Correlations among various functional and morphological tests in resolved central serous chorioretinopathy

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Abstract

Aims: To find the explanatory parameters for best corrected visual acuity (BCVA) and microperimetry (MP) in resolved central serous chorioretinopathy. Methods: Thirty-three eyes from 33 patients were analysed retrospectively. BCVA and MP were correlated with parameters from various functional and morphological tests. The mean MP sensitivities at fovea 2° and 4°, retinal thickness and degree of defect at the photoreceptor inner and outer segment junction (IS/OS) of the spectral domain-optical coherent tomography image, normalised coefficient of variation of grey scale at the fovea in the short wavelength and near infrared fundus autofluorescence image, P1 amplitude and latency, and N1 amplitude and latency of multifocal electroretinography at ring 1 (R1) were measured. Spearman correlations and multiple linear regression analysis were used for analysis of correlation between functional and morphological characteristics. Results: The mean BCVA was 0.19±0.23 (logarithm of the minimum angle of resolution (logMAR)). The mean MP at 2° was 12.79±4.47 dB. BCVA correlated with MP at 2° (ρ=-0.491, p=0.004) and had a significant association with the IS/OS defect and centre point thickness (CPT) (BCVA=0.413+0.314xIS/OS defect-0.002xCPT; p<0.001, R=0.739, R 2=0.546). Retinal sensitivity measured by MP at the fovea (2°) had a significant association with the IS/OS defect and N1 latency at R1 (MP at 2°=19.350-9.116xIS/OS defect -0.324xN1 latency at R1; p<0.001, R=0.804, R 2=0.647). Conclusions: The visual function of eyes with resolved central serous chorioretinopathy was suboptimal and was better explained when various parameters showing retinal status were combined and interpreted together.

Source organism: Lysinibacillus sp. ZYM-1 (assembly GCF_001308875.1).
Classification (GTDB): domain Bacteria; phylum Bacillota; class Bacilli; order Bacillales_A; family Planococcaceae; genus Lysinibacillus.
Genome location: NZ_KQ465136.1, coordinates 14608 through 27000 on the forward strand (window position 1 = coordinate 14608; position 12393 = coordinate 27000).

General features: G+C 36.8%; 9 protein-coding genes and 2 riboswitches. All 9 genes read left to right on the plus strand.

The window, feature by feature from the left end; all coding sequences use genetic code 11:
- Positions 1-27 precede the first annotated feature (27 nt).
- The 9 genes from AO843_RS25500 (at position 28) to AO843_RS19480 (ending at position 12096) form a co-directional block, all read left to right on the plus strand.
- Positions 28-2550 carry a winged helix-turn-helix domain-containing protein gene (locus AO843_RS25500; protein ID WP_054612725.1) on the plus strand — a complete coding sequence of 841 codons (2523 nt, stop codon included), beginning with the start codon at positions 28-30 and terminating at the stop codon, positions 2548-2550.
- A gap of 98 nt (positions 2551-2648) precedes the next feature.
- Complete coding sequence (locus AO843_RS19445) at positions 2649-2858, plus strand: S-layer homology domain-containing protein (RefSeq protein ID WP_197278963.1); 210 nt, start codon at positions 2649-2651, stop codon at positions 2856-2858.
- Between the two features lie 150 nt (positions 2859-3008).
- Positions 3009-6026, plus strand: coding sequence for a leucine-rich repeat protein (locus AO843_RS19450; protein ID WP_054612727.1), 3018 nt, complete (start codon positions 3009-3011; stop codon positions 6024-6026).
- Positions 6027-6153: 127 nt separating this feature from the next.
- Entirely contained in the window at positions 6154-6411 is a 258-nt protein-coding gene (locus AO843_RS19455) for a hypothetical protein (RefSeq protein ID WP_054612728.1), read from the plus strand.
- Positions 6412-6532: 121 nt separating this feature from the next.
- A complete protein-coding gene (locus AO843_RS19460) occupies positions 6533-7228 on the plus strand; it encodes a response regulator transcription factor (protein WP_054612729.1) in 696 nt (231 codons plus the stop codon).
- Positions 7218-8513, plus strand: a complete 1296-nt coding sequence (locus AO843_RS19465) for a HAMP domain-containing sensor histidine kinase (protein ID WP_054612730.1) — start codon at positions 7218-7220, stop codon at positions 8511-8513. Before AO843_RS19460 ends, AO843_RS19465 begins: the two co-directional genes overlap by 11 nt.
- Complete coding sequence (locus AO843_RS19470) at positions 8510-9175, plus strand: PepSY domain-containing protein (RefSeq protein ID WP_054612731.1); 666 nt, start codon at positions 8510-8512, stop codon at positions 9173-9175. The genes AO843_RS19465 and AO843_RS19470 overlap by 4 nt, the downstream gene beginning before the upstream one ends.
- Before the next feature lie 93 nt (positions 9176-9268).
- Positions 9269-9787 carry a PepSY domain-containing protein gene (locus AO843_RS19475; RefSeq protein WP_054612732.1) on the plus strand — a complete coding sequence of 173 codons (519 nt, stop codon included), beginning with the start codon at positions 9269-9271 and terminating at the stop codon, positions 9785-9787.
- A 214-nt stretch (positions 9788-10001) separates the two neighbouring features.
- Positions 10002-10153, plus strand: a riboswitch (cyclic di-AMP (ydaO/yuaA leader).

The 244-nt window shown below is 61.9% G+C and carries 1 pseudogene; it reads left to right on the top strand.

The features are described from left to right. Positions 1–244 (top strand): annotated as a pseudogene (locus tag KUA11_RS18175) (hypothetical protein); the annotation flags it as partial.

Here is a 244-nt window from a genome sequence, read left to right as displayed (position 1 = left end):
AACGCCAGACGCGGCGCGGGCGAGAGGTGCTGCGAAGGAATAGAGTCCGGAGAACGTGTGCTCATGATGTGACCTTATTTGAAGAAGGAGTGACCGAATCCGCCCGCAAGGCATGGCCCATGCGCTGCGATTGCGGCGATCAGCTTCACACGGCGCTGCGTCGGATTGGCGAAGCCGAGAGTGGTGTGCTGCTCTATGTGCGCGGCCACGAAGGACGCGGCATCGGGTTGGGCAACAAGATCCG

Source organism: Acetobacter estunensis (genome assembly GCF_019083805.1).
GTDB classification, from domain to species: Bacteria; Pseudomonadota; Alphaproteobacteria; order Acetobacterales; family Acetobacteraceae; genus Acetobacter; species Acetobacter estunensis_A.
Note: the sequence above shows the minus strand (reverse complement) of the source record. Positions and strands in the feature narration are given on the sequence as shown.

Original languageEnglish
Pages (from-to)350-355
Number of pages6
JournalBritish Journal of Ophthalmology
Volume96
Issue number3
DOIs
Publication statusPublished - 2012 Mar

ASJC Scopus subject areas

  • Ophthalmology
  • Sensory Systems
  • Cellular and Molecular Neuroscience

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